–noun 1. the favorable or prosperous termination of attempts or endeavors.
2. the attainment of wealth, position, honors, or the like.
3. a successful performance or achievement: The play was an instant success.
4. a person or thing that is successful: She was a great success on the talk show.

Dictionary.com Unabridged (v 1.0.1)
Based on the Random House Unabridged Dictionary, © Random House, Inc. 2006.

:D


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PostPosted: Wed Aug 30, 2006 5:45 pm 
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There's the rub, in more than one way.

As films, they were among the most successful in history in terms of box office, critical acclaim, major awards. . . . That really can't be disputed. The general audience obviously loved them, and so did the industry and many of the critics.

Artistically, though, the door opens wide. There are knowledgeable people who admire them, and other knowledgeable people who despise them, with a whole range between.

In terms of their success as adaptations of Tolkien, the range gets even wider, because that "success" depends on how well your experience of the films matched what was important to you about the books. Again we have people who think they're perfect, people who think they have problems but love them anyway (= me), people who were bored by them, people who think they were good films but lousy Tolkien, and people who hate everything about them.

This summary of TORC Movies 2001–2004 was brought to you by "Let the Hobbit Happen."

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― J.R.R. Tolkien, The Return of the King


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PostPosted: Wed Aug 30, 2006 6:03 pm 
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Primula Baggins wrote:
Artistically, though, the door opens wide. There are knowledgeable people who admire them, and other knowledgeable people who despise them, with a whole range between.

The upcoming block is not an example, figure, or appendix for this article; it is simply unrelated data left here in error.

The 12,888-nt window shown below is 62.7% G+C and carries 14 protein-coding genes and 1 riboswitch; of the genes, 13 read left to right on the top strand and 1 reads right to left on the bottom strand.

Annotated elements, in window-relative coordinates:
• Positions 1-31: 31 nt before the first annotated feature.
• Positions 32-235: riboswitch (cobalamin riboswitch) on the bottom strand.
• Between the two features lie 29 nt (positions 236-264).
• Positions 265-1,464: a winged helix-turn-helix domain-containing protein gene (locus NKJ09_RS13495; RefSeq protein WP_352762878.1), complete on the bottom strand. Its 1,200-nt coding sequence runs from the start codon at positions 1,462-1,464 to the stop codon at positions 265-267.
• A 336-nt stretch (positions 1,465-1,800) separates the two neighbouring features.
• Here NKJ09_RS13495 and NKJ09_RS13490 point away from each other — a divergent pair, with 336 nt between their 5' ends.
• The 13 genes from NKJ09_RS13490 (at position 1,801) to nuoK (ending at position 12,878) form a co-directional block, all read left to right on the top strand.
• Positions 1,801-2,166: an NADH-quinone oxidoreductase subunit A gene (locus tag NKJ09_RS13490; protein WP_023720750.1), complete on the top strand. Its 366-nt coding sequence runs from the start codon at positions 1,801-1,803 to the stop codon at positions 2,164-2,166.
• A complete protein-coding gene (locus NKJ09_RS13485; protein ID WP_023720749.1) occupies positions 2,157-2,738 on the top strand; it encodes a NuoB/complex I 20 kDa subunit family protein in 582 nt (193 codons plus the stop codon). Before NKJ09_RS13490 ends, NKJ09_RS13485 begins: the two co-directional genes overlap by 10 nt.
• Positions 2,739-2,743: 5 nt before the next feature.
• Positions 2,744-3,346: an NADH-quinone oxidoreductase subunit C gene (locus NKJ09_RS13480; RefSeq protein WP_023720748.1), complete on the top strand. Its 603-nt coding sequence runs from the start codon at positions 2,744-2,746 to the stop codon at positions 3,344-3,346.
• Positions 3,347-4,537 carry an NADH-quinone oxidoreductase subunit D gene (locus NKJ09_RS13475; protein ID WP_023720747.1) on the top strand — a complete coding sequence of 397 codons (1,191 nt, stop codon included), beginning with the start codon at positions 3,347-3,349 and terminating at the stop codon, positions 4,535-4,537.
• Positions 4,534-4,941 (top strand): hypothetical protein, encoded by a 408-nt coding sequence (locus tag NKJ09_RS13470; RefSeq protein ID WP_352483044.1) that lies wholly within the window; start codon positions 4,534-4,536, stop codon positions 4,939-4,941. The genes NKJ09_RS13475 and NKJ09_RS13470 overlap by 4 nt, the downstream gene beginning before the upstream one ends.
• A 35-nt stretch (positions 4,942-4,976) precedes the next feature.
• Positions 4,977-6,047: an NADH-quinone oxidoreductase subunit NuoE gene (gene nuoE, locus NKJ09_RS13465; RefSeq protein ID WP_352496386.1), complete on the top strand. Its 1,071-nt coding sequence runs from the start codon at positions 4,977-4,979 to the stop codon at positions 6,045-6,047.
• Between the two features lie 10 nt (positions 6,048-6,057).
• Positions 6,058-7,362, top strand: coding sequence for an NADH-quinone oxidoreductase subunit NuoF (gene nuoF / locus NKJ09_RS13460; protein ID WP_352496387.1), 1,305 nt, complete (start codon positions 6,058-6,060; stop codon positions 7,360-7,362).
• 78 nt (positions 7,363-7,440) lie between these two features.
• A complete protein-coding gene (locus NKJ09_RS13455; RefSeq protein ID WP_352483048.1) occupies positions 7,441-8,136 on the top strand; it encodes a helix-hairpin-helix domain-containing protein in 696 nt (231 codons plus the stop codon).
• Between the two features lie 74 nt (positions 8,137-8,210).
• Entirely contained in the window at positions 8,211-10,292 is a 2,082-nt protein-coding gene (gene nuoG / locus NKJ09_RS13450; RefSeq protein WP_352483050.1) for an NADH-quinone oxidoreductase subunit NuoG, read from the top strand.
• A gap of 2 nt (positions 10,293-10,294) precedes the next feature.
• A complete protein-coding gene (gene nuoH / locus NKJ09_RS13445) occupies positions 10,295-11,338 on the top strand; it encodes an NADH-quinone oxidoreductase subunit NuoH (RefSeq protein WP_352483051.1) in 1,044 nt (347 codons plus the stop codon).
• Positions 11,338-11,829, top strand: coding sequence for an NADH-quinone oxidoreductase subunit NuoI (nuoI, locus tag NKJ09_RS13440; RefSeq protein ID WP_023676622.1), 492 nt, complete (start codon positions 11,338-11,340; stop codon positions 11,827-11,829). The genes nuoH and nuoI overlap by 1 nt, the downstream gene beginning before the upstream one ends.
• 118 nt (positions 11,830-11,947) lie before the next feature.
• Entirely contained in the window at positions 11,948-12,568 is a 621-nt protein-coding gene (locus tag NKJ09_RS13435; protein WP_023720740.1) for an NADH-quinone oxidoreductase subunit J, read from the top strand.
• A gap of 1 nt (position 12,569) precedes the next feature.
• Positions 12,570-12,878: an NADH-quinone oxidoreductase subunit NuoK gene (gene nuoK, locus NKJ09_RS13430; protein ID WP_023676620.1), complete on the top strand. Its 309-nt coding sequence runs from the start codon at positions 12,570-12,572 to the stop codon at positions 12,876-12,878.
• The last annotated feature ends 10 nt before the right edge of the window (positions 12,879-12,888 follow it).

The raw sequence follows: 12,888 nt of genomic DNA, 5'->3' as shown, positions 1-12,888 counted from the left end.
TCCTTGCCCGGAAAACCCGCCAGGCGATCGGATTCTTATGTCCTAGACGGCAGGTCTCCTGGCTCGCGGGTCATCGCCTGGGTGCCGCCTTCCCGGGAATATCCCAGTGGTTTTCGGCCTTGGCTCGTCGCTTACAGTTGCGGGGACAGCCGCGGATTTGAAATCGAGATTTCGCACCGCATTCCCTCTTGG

This applies as much to the book as to the movies. If not more so.

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PostPosted: Wed Aug 30, 2006 6:17 pm 
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Alatar wrote:
You give me Hugh Jackman and Kate Beckinsdale and I'll forgive pretty much anything. Its a measure of how appalling the film was that even they couldn't save it for me.


Just out of curiosity, could Kate save Pearl Harbour for you?

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PostPosted: Wed Aug 30, 2006 6:19 pm 
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All true. Now can we not talk about it anymore? ;)

yovargas, you have your finger on something there. In a very real way, the best adaptations are those where the source might as well NOT exist, if you didn't know it did...and yet accomplish at least some of the things the source material did for both those intimately familiar with it and those less so.

I think that trying to figure out what aspects of a work are essential, and then trying to duplicate them in another medium, is the wrong way to go about it, precisely because the notion of what IS essential is so subjective. It's like dissecting a frog to see how it works and then building another from some of the parts you think look important. That frog won't hop.

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PostPosted: Wed Aug 30, 2006 6:21 pm 
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yovargas wrote:
Primula Baggins wrote:
Artistically, though, the door opens wide. There are knowledgeable people who admire them, and other knowledgeable people who despise them, with a whole range between.


This applies as much to the book as to the movies. If not more so.


True, yov! But I think we can assume anyone who hated the book either skipped the movies or judged them as movies alone—they wouldn't care about them as adaptations at all.

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― J.R.R. Tolkien, The Return of the King


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PostPosted: Wed Aug 30, 2006 6:31 pm 
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axordil wrote:
All true. Now can we not talk about it anymore? ;)


I'd vote for that. After all, we could always start a thread in Shibboleth about revisiting the films three years later. Otherwise PJ's LotR will swallow this thread.

axordil wrote: